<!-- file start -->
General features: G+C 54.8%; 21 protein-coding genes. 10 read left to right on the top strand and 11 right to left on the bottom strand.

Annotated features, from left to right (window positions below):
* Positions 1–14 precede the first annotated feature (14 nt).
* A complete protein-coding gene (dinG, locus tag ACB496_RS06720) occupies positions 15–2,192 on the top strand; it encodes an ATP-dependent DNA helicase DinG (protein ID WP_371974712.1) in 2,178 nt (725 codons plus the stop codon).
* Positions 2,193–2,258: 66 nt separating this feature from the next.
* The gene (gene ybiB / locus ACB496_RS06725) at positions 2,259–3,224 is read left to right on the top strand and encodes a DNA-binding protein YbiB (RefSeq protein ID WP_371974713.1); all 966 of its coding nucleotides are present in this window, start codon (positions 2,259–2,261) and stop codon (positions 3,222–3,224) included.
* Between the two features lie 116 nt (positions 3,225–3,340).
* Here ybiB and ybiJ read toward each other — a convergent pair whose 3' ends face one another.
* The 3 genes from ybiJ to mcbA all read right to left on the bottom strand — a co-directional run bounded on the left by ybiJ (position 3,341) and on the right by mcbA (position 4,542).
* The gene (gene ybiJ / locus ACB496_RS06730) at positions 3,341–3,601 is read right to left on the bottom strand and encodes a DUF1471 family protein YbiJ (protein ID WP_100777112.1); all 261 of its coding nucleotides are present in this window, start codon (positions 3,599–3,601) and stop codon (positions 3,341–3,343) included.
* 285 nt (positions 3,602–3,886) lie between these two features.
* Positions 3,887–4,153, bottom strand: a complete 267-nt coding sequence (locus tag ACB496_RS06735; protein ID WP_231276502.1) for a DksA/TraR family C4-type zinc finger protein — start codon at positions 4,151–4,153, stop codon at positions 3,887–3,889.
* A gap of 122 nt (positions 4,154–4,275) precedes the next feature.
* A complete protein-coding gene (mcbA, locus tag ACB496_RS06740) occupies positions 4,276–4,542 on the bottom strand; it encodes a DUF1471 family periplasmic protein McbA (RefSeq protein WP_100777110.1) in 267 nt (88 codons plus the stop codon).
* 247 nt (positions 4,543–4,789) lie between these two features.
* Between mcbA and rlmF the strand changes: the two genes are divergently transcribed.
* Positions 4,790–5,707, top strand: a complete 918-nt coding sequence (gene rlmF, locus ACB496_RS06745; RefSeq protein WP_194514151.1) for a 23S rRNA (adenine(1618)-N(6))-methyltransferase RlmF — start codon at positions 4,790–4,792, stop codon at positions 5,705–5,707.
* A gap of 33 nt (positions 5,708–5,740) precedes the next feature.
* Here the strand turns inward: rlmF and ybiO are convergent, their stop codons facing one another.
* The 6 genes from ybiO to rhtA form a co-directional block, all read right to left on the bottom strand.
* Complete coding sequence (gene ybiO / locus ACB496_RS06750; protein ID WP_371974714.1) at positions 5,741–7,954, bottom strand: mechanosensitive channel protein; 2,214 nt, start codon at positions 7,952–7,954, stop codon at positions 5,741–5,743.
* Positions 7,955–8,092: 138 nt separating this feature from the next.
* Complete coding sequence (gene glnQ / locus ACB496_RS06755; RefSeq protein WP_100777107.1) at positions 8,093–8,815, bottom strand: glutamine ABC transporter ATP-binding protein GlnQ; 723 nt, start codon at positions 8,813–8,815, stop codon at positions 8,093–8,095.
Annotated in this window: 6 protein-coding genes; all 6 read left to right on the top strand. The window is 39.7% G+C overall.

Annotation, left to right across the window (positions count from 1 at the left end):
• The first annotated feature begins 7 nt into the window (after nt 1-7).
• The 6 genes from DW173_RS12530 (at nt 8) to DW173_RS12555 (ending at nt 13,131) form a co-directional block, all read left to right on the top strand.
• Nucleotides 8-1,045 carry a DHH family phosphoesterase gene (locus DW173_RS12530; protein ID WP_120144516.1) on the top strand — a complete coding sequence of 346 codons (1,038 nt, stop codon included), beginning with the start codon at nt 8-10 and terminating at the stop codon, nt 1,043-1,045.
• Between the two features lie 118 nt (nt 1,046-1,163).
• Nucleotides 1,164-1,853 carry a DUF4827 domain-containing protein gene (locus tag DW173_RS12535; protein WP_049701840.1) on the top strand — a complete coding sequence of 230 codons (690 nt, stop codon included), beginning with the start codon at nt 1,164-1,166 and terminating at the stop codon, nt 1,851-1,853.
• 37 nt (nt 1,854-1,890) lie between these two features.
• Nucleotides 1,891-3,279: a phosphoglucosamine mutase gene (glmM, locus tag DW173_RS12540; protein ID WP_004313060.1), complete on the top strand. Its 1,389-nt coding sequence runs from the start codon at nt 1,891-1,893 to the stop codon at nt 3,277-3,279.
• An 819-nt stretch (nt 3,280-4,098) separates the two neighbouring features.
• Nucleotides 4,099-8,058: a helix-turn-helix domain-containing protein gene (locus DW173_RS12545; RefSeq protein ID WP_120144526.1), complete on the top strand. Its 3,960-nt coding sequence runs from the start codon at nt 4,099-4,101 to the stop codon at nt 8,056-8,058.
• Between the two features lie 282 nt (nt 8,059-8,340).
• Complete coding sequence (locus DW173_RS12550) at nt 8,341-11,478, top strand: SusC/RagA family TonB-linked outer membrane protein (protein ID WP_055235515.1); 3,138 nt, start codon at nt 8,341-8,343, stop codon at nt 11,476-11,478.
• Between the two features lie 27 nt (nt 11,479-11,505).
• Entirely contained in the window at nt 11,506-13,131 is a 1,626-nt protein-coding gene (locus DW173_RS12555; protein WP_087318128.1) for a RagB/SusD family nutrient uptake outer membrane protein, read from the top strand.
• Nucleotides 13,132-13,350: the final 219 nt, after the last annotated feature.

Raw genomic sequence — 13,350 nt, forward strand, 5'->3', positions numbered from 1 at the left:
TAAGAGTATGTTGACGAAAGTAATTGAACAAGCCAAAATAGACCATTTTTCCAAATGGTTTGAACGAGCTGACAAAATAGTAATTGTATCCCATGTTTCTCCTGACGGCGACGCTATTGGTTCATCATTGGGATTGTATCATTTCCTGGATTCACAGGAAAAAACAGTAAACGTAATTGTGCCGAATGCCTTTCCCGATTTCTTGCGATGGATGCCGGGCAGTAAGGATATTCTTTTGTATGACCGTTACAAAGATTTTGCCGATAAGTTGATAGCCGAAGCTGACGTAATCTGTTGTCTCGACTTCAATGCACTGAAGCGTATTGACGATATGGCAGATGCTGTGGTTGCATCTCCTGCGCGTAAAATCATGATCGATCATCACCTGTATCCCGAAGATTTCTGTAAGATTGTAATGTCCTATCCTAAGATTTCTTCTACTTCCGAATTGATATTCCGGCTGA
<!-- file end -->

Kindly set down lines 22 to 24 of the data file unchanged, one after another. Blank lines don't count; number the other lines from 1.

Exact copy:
* Positions 7,955–8,092: 138 nt separating this feature from the next.
* Complete coding sequence (gene glnQ / locus ACB496_RS06755; RefSeq protein WP_100777107.1) at positions 8,093–8,815, bottom strand: glutamine ABC transporter ATP-binding protein GlnQ; 723 nt, start codon at positions 8,813–8,815, stop codon at positions 8,093–8,095.
Annotated in this window: 6 protein-coding genes; all 6 read left to right on the top strand. The window is 39.7% G+C overall.